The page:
I’d also really like to thank particularly Chris van Gorder’s and Scripps’ help for being willing to co-sponsor this event with the American College of Surgeons and Dr. Martelini is the professional chair of the department of surgery at UCSD. He and I have been the local contacts, but in fact, we have really just done what the people at the college tell us. I’ve learned over the years, that’s the way to be successful at the American College of Surgeons. Just listen to the staff, and in this case, not only the staff at the College and Dr. Hoyt leading that, but it also is Weber Shandwick, really the communications firm that the College is working with this together.
I’d really like to recognize Nancy Longley, Stacy Kramer, and Jackie Bosch. Would you all stand up because you’ve all really done the work in putting this all together. We are a part of what is a (I don’t know, David, we haven’t used this term, forgive me, but I think it’s) Occupy the United States, and we trying to, if you will, occupy communities to have sessions like this, to be evangelistic about it, spread the gospel about patient care.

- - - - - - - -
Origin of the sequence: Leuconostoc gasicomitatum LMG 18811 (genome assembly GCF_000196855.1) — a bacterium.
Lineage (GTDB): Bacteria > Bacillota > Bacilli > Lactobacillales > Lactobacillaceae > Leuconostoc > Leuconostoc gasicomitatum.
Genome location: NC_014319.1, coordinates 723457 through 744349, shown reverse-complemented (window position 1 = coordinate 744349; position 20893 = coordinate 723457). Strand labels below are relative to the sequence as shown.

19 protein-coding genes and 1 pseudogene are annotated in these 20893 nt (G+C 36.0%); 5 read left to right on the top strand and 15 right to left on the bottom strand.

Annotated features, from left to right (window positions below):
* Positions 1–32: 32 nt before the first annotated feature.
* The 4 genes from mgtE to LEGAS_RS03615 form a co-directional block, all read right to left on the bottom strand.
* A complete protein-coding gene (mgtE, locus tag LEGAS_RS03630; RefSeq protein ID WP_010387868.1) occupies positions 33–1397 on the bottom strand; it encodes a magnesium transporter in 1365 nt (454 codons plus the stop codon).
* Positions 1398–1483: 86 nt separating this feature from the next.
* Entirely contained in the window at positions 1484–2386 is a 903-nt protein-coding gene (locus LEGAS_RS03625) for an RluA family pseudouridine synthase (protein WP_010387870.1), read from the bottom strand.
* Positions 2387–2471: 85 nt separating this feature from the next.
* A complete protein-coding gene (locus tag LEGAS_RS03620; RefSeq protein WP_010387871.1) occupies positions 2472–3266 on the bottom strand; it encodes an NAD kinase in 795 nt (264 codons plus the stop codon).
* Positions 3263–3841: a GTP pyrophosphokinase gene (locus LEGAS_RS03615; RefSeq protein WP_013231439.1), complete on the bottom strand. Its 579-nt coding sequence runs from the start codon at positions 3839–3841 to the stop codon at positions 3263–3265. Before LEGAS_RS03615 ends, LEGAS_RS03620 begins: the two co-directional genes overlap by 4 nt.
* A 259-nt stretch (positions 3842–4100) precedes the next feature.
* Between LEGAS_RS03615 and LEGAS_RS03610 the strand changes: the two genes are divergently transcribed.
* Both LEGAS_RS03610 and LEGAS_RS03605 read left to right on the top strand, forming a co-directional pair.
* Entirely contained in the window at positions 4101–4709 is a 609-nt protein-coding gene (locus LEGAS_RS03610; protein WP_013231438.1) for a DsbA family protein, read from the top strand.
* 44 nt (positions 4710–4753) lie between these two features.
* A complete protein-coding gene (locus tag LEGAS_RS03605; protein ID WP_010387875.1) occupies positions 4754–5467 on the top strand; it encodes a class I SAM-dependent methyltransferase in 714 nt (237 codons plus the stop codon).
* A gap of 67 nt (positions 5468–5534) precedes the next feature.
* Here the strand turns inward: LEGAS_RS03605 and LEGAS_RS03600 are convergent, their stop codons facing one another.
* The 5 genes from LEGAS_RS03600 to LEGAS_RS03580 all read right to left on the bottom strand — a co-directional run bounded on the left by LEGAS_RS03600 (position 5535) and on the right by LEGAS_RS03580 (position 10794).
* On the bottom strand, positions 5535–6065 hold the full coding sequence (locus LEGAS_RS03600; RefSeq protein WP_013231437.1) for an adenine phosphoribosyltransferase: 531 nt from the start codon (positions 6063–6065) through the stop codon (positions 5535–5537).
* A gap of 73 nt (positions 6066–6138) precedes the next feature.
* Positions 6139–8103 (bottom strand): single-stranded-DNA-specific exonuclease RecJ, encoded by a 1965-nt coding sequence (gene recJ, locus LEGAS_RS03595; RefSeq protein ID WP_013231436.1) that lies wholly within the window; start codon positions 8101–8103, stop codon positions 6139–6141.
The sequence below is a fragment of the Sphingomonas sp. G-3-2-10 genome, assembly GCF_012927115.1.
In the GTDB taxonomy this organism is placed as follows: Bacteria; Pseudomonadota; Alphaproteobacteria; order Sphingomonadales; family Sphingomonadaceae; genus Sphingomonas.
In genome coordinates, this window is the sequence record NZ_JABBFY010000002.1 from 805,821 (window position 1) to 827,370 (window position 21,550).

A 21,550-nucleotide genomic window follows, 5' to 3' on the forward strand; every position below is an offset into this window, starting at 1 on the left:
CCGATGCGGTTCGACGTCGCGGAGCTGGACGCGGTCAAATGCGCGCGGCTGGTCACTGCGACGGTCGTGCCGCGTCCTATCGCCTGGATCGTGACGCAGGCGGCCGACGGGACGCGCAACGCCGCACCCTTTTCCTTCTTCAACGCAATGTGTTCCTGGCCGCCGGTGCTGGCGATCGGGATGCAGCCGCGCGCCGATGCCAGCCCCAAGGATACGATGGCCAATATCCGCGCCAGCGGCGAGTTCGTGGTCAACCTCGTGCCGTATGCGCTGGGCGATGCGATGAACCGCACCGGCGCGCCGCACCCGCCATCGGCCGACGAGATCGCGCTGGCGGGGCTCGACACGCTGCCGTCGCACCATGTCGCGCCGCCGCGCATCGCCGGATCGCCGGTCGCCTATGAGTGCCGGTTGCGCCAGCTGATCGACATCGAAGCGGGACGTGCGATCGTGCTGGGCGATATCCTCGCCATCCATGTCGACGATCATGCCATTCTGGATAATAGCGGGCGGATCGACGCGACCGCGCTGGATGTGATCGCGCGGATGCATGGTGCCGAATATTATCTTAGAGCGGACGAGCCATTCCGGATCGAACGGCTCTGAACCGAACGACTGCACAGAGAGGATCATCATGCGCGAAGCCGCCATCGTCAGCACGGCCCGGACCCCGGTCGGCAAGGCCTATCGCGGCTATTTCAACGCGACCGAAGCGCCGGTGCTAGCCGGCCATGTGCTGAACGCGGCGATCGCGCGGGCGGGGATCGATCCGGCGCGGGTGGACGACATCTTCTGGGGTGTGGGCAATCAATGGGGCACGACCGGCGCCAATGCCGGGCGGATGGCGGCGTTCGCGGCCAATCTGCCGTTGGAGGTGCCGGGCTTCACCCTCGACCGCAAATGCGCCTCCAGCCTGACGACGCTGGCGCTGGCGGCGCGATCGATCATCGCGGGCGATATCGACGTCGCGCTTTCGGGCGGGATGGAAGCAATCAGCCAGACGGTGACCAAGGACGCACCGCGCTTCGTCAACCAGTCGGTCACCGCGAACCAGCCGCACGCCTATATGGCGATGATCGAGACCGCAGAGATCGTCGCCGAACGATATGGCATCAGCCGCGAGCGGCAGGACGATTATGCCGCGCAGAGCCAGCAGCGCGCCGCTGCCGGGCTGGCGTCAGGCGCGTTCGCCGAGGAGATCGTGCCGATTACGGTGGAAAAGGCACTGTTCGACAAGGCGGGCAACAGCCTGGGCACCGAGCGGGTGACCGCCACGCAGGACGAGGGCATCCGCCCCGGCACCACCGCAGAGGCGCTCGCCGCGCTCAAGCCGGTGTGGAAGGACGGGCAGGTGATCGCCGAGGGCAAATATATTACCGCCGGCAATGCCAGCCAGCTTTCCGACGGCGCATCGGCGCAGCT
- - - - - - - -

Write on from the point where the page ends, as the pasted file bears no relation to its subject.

We all recognize. We read it in the paper. We listen to it on the news. We’ve got a broken health care system. Costs are skyrocketing out of control. We can’t afford what we have, and yet, we are, as health care providers, those of you in the community, need to know that we are committed to helping solve this problem. You’ll hear today that probably based on some of the political impasse that goes on in Washington, and frankly I’m sacramental that that’s not where it’s going to happen. It’s really going to happen here with us, those of us who are patient, who demand quality and cost-efficient care, those of us who are providers who have to meet that.
I think what we’ll talk about today can be summed up nicely with what you all know about. It’s almost become a cliché, but I think it’s fundamentally true. That is the value proposition. That is value equals quality over cost, and I’d like to point out that quality is what the patient sees. They see what the quality is, the outcome of their operation in the case of surgery. They see their bill. They see the cost. They see bankruptcy if they can’t afford to pay it, but value is what we must achieve. The good news is quality and cost are not mutually exclusive. In fact, the proposition has been evidence-based proven that by improving quality, which is what today is about, we can decrease cost, decrease the variation in care, and really have a sustainable health care system for those who follow us either as patients or as providers.